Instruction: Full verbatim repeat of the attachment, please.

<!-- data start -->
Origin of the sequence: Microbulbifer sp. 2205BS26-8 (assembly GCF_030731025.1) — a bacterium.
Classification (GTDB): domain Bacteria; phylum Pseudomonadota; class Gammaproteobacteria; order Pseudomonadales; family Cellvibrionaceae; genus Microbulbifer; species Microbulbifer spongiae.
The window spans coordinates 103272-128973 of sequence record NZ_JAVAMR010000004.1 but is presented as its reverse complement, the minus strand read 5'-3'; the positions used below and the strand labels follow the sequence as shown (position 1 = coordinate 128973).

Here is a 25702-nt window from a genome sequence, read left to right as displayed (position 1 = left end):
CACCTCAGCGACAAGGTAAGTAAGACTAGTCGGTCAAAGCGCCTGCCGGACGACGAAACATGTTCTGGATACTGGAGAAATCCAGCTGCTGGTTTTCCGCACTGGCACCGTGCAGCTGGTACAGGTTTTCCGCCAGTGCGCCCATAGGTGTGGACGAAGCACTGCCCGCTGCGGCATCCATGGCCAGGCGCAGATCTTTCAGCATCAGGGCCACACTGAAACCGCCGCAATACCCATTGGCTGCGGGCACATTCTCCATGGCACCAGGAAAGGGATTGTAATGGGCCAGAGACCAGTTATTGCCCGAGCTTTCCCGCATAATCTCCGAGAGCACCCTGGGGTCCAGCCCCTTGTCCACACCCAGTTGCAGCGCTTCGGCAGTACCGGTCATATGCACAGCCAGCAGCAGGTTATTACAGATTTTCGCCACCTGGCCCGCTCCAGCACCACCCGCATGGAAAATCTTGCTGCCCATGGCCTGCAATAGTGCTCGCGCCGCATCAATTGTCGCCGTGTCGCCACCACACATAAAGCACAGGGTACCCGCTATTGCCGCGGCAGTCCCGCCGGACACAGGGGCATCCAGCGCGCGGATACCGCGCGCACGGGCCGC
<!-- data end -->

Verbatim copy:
Origin of the sequence: Microbulbifer sp. 2205BS26-8 (assembly GCF_030731025.1) — a bacterium.
Classification (GTDB): domain Bacteria; phylum Pseudomonadota; class Gammaproteobacteria; order Pseudomonadales; family Cellvibrionaceae; genus Microbulbifer; species Microbulbifer spongiae.
The window spans coordinates 103272-128973 of sequence record NZ_JAVAMR010000004.1 but is presented as its reverse complement, the minus strand read 5'-3'; the positions used below and the strand labels follow the sequence as shown (position 1 = coordinate 128973).

Here is a 25702-nt window from a genome sequence, read left to right as displayed (position 1 = left end):
CACCTCAGCGACAAGGTAAGTAAGACTAGTCGGTCAAAGCGCCTGCCGGACGACGAAACATGTTCTGGATACTGGAGAAATCCAGCTGCTGGTTTTCCGCACTGGCACCGTGCAGCTGGTACAGGTTTTCCGCCAGTGCGCCCATAGGTGTGGACGAAGCACTGCCCGCTGCGGCATCCATGGCCAGGCGCAGATCTTTCAGCATCAGGGCCACACTGAAACCGCCGCAATACCCATTGGCTGCGGGCACATTCTCCATGGCACCAGGAAAGGGATTGTAATGGGCCAGAGACCAGTTATTGCCCGAGCTTTCCCGCATAATCTCCGAGAGCACCCTGGGGTCCAGCCCCTTGTCCACACCCAGTTGCAGCGCTTCGGCAGTACCGGTCATATGCACAGCCAGCAGCAGGTTATTACAGATTTTCGCCACCTGGCCCGCTCCAGCACCACCCGCATGGAAAATCTTGCTGCCCATGGCCTGCAATAGTGCTCGCGCCGCATCAATTGTCGCCGTGTCGCCACCACACATAAAGCACAGGGTACCCGCTATTGCCGCGGCAGTCCCGCCGGACACAGGGGCATCCAGCGCGCGGATACCGCGCGCACGGGCCGC